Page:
Payday Lender Store Locations by State
Payday loans are small cash short-term loans that are designed to cover immediate (and frequently emergency) expenses. They are censured a lot because of high-interest rates charged and the effect they have on borrowers in long-term perspective.
Still, at the moment, despite the controversial nature, they represent a feasible alternative for borrowers with bad credit and/or limited options to get cash in an emergency situation.
Payday loans (also officially named in different state legislations as credit advances, deferred deposit services or transactions, short-term loans, and etc.) are:
- small cash ($100 – $500 on average);
- short-term loan products that are given for a period of 2 weeks on average (7 – 120 days depending on the state regulations);
- and should be repaid in full (loan amount plus interest) at the end of the agreed period.
Since the loans are short-term and unsecured (they do not presuppose any collateral), they also have very high-interest rates. The nature of the loan allows lenders to charge triple-digit APR rates that are much higher than usual rates for personal loans or credit cards. The average payday loan fee is $15 for every $100 borrowed, which equals to nearly 400% APR. The maximum loan rates are regulated at a state level, so, they vary depending on the location. Ideally, they should not exceed the allowed numbers; in reality, they almost always do (more about terms).
Unlike traditional personal loans offered by banks, payday loans are easier and faster to get (often within a business day), and they represent a very beneficial means to bridge the gap between paychecks. Unlike banks that are unwilling to grant a loan to a borrower with poor credit record, payday lenders offer much more lenient terms to their customers in this respect. Some states, however, require lenders to check the prospective borrowers in the state databases in order to exclude the possibility of excessive lending practices.
Apart from excessive APR rates, many lenders also offer the option to renew or roll-over the loan (in case a borrower is unable to repay in time). Renewal costs an additional fee, however, this is not what makes it bad; the longer the loan is rolled over, the larger is the interest over the term. This is, eventually, what leads to the situation when repayment becomes unaffordable and a borrower gets into the cycle of debt.
Legal Status of Payday Loans by State
Small cash lending has traditionally been regulated at the state level. State laws cover the issues of a loan amount, interest rates, fees and charges as well as some other issues. At the present moment, each state regulates the operation of all payday lenders on their territory, and their laws are not homogeneous. As a matter of fact, some states set more restrictive (and even prohibitive) measures with regard to the industry, others are more lenient.
According to the National Conference of State Legislatures as of 2019:
- 15 states (and 5 U.S. territories) have restrictive laws and do not permit payday lending in the state and/or require lenders to comply with consumer loans interest rate caps (commonly 36% APR usury cap). They are Arizona, Arkansas, Connecticut, District of Columbia, Georgia, Maryland, Massachusetts, Nebraska, New Jersey, New Mexico, New York, North Carolina, Pennsylvania, Vermont, and West Virginia. There are no payday loan stores in these states. Some states like DC, put a ban to payday loans long ago, in 2007, and the most recent state to repeal its payday lending statutes was Nebraska in 2020.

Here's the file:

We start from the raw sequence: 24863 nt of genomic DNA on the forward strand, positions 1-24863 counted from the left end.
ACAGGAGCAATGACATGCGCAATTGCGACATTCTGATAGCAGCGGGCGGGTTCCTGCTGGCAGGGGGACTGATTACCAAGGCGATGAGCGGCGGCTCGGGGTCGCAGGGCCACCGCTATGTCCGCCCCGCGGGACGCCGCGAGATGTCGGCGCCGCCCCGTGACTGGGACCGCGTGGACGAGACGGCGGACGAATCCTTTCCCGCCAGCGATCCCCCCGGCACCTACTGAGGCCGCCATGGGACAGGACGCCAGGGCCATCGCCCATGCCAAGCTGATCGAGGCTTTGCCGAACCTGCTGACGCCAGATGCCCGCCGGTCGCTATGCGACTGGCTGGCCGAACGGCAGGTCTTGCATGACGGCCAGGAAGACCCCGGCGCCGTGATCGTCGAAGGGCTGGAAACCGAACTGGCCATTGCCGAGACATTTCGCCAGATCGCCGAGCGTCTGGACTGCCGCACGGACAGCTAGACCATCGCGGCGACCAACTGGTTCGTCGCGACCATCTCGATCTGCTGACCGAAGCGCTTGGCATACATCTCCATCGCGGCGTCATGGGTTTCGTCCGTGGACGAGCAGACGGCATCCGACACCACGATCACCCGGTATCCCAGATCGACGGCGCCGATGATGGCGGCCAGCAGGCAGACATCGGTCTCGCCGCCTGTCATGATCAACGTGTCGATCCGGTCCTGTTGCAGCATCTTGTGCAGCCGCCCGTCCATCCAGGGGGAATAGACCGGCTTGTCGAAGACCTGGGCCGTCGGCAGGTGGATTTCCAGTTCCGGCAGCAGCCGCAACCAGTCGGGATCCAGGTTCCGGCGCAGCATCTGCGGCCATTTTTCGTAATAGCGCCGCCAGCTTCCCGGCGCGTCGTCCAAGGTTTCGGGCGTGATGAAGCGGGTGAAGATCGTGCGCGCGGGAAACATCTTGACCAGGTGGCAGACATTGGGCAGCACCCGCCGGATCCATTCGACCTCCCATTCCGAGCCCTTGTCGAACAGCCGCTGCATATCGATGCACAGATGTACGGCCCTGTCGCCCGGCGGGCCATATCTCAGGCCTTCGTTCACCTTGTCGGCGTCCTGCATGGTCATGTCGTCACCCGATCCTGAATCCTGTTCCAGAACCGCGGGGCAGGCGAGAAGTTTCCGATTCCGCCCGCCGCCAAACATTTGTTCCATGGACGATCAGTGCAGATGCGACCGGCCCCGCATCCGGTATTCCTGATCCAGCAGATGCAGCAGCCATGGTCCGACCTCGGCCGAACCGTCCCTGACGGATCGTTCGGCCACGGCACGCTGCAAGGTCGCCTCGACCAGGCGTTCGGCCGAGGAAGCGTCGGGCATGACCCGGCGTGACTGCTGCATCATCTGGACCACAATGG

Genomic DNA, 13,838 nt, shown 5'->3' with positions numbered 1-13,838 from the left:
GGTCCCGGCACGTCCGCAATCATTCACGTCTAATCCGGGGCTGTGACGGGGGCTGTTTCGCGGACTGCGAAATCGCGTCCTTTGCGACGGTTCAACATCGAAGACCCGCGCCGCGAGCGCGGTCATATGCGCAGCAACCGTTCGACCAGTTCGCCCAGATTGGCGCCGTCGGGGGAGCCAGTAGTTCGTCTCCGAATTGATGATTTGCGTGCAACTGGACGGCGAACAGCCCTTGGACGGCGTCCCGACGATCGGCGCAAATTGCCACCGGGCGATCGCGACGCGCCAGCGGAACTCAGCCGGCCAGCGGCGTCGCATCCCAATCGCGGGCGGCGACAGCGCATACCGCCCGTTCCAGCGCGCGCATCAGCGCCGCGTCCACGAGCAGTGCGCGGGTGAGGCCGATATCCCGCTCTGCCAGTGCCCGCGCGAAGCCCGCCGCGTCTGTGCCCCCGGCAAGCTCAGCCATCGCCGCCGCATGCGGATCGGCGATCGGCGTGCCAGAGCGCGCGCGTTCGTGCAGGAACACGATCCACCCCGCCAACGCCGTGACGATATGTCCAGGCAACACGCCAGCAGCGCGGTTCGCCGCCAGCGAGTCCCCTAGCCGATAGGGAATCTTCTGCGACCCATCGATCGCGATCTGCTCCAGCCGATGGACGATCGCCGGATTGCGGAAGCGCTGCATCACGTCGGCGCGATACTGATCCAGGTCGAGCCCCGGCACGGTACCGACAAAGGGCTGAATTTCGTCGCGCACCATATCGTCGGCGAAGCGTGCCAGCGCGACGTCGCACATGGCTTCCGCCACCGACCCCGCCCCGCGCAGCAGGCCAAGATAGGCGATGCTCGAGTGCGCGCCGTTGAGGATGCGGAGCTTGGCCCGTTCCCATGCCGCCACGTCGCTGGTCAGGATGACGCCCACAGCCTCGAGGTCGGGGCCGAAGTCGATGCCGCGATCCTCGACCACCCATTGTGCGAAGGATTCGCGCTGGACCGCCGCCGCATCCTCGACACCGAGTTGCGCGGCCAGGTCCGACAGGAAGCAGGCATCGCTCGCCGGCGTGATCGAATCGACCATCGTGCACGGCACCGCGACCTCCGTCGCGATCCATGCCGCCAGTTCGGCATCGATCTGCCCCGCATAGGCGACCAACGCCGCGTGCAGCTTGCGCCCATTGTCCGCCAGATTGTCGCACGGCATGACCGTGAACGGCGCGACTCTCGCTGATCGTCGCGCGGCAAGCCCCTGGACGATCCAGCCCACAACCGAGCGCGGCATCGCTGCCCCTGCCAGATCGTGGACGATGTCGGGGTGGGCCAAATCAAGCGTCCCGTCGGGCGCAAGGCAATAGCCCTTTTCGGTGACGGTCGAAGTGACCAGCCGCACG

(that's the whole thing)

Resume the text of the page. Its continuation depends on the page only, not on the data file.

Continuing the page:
- 37 states have specific payday lending statutes and allow lenders to operate in the states on certain terms:
- 16 of them have very lenient regulations and payday lenders operate here quite freely and are able to charge triple-digit APRs. They are Alabama, Alaska, Delaware, Florida, Idaho, Missouri, Nevada, North Dakota, Oregon, Rhode Island, South Carolina, South Dakota, Tennessee, Utah, Wisconsin, and Wyoming.
- 20 states allow payday lending but under heavier regulations. They either impose rate caps, or set restrictions on the number of loans a borrower can take, or require that multiple pay periods were allowed so that borrowers were able to repay. They are California, Colorado, Hawaii, Illinois, Indiana, Iowa, Kansas, Kentucky, Louisiana, Maine, Michigan, Minnesota, Mississippi, Montana, New Hampshire, Ohio, Oklahoma, Texas, Virginia, and Washington.
Currently, among the states that allow payday lending practices:
- Ohio is the one with the most restrictive laws
- Idaho is the most relaxed.
Ohio used to be the winner in the nomination for having the highest prices for payday loans until 2018. That was possible because payday lenders could register as mortgage lenders, thus, they could get around the law and charge triple-digit interest rates as much as they wanted. However, starting from April 27, 2019, they now have to comply with a 28% APR cap if they want to go on operating in the state. No more games.
Idaho, meanwhile, is not in a hurry to impose such restrictions on the industry. At the moment, the state sets no limitations either to the loan term or to the amount of the finance charges allowed. It doesn’t specify the maximum APR either. The only restriction is that the loan amount should not exceed $1,000, or 25% of an individual’s gross monthly income, with the possibility of having 3 rollovers. Thus, there is no surprise that payday lending is flourishing in Idaho.
- Are there any limitations for the use of the payday loan?
- What requirements should be met to qualify for a payday loan?
- Is bad credit ok with lenders?
- Can a person take several payday loans simultaneously?
- Do customers get any notification about payday loan application approval?
- What to do in case repayment is impossible on the due date?